And lastly, we have the tried and true, “why didn’t they tell someone?” I think people ask this question because once the gavel has fallen and it’s too late, we all would like to think we could have done something. That if we’d just said the right thing or been there at the right moment things could have been different.
Here’s the thing about that.
To a suicidal person, the thought of killing themselves is as benign as the weather. It’s a thought that is with them constantly, sometimes for a very, very long time. It is second nature for them to discuss death and ending their own life very casually, because to them, it is casual. It’s a part of their everyday existence.
A mentally healthy person cannot compute this. Finding someone you can casually discuss the difficulties you’ve been having with staying alive is almost impossible. It alienates people. It freaks them out. They think you’re weird. Or Emo. Or immature. Or just messed up. They don’t enjoy being around you. You embarrass them. You make everyone uncomfortable. No one knows what to do with you.
And in the end, the suicidal person ends up having to take care of you and your feelings, and they silently make a note to keep their struggles to themselves next time to avoid the exhaustion of the whole conversation.
If a suicidal person confides in a therapist, they run the risk of being institutionalized. This was always a huge fear for me. The thought of the humiliation that would result of causing someone to raise the alarm was unbearable. Instead of disappearing like I longed to do, I’d have the spotlight flung right in my desperate face and be labelled as “mentally ill.”
I would be watched constantly, stripped of my dignity, solitude and autonomy, until I could convince the powers that be that I no longer wanted to die.
That, or be doped beyond all recognition of myself. No, better not to tell a therapist. Or anyone I saw as potentially able to be freaked out enough to call the police or try to get me hospitalized.
So professionals aren’t always helpful, the average Joe is usually not helpful, friends can be a big help, but they ultimately have their own lives to lead and if you’re not semi-fun to be with at least some of the time you can’t rationally expect them to stay around for long.
And all of the suicidal people I’ve known are deathly afraid of becoming a burden to someone else and they DO NOT want to be a burden when they understand the weight of being burdened so well.
Additionally, when you don’t want to be alive anymore, it takes all your energy and focus not to reach for the gun or the bottle of pills or the razor blades. Finding the wherewithal to think of calling someone and trying to figure out who would be safe to call is a task well beyond the capacity of many suicidal people in that pivotal moment.
When it comes right down to it, here’s the unpopular opinion that I believe to be absolutely true:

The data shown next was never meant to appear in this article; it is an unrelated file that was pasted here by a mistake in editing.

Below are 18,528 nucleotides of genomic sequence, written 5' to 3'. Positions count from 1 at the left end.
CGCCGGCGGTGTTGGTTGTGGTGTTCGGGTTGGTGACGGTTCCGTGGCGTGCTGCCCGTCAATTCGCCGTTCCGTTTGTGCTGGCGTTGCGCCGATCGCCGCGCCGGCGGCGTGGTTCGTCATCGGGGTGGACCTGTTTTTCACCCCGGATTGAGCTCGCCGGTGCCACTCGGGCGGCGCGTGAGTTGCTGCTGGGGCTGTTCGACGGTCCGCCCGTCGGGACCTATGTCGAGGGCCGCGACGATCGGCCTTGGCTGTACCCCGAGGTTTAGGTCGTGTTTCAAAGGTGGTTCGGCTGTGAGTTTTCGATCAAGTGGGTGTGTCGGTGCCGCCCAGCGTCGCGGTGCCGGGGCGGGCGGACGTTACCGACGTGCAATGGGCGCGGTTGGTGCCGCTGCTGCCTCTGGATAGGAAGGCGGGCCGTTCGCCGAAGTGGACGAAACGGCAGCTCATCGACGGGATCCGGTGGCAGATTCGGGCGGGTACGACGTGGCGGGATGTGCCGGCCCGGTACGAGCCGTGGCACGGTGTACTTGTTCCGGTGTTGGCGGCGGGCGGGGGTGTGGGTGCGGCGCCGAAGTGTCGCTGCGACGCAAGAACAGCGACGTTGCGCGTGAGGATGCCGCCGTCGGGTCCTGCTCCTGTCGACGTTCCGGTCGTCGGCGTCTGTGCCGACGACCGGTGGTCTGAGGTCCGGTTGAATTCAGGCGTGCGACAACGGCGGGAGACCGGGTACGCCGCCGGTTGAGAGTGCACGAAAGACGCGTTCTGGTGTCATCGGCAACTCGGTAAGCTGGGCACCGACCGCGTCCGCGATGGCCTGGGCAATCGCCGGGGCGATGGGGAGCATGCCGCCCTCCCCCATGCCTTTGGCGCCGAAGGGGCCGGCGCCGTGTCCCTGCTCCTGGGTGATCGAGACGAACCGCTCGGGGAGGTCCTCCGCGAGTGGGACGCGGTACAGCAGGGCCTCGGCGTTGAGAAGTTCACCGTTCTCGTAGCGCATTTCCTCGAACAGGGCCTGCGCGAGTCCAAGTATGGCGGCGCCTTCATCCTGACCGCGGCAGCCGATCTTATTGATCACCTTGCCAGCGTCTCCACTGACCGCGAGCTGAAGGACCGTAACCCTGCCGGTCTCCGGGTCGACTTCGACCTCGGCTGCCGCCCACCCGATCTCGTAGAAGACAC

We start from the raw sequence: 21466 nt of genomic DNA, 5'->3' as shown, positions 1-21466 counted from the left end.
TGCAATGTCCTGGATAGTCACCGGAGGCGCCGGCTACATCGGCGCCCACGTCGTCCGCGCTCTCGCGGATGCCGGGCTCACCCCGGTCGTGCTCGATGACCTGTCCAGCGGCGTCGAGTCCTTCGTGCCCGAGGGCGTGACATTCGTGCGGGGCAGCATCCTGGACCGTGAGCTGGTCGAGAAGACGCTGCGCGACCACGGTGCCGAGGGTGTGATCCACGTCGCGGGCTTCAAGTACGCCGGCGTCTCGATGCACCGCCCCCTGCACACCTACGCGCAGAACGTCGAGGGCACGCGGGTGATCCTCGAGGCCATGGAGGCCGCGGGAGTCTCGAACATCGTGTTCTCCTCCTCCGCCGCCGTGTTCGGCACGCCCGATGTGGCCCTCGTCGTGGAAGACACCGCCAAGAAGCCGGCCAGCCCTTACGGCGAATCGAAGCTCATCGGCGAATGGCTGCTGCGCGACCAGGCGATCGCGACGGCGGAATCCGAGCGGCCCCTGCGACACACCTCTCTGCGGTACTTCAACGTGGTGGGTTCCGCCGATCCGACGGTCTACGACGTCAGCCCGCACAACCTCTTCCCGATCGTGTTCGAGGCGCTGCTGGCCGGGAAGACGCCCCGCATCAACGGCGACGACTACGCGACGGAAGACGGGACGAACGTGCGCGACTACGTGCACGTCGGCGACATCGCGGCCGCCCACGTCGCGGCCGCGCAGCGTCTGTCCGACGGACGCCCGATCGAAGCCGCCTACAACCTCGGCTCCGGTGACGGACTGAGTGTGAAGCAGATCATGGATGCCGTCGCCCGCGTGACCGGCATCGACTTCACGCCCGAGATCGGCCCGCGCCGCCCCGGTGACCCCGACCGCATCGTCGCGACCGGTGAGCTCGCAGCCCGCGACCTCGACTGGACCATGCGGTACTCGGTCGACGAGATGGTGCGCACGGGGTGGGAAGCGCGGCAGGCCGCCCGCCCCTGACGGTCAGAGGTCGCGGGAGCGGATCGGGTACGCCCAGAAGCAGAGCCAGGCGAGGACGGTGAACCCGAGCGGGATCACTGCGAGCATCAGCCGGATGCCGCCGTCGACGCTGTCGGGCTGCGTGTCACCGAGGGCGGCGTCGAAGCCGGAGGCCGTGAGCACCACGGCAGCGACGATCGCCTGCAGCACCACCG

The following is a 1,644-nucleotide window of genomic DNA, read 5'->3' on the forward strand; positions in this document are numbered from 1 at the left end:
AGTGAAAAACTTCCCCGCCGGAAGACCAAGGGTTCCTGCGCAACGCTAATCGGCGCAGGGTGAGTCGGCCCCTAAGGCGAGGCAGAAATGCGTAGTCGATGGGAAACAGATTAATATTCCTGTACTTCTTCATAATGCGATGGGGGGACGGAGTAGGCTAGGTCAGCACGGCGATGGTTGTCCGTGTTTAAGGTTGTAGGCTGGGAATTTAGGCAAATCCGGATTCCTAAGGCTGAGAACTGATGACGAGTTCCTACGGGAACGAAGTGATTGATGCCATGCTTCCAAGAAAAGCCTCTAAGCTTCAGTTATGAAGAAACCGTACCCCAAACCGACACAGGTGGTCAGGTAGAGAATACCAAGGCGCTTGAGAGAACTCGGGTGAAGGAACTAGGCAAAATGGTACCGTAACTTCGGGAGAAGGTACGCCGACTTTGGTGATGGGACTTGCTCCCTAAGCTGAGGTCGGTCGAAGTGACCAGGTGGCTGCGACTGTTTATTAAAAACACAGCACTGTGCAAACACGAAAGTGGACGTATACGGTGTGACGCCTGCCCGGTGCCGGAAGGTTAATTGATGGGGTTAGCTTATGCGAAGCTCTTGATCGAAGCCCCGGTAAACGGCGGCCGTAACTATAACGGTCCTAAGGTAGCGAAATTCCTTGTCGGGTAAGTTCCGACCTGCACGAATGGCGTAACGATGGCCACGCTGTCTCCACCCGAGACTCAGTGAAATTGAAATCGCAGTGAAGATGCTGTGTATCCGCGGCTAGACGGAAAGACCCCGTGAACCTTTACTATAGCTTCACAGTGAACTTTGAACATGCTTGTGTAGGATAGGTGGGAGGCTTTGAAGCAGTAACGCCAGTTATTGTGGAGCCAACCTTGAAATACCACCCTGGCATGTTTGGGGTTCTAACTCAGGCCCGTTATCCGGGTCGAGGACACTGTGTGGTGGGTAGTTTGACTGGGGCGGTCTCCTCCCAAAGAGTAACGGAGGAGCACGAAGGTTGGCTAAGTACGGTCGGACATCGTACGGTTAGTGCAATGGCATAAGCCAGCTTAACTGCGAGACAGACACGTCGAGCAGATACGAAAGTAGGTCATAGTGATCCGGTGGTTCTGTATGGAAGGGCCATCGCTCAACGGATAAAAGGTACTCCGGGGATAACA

to a chronically depressed, suicidal person, THERE IS NOTHING ANYONE ELSE CAN DO.
No amount of talking will save them. Reason can’t reach them. All their sensibilities are dead. Hearing that they “matter” and that people “care about them” only register as random facts about a meaningless world.
There is nothing but pain, and for all they can see, that’s all there will ever be. If they are going to be saved, they must save themselves. The only way out of the pit exists inside a self that has grown so dark they can’t see the light of their own soul anymore.
And many can’t get out. And I understand.
I have a deep, deep empathy for those who have committed suicide. So deep that I feel I can’t talk about it because it sounds like I am condoning or encouraging it. I do not do either. To smother your own life, to murder yourself, is a grievous, heinous thing.
But I understand so very intimately what this particular brand of suffering entails. I respect their right to choose. I honor their decision. I can’t find it in my heart to judge them. Because I understand. I understand.
It is horrendous for those who are left behind. It is unthinkable. It is tragic. Those who are left have a right to scream in rage. They have a right to feel betrayed. They have a right to be angry at the departed.
But the departed also had a right to choose. We have a right to our own lives. And we have a right to choose to end them. That’s what free will is; the freedom to walk away.
Something deep in my soul, in the dark quiet places, feels a solemn, grave, camaraderie with the souls of those that have died by suicide.
I can feel the cold breeze of their recently departed lives whispering somewhere in my mind, and I tell them with all that I am, “I hear you, I see you, I understand. Be at peace.”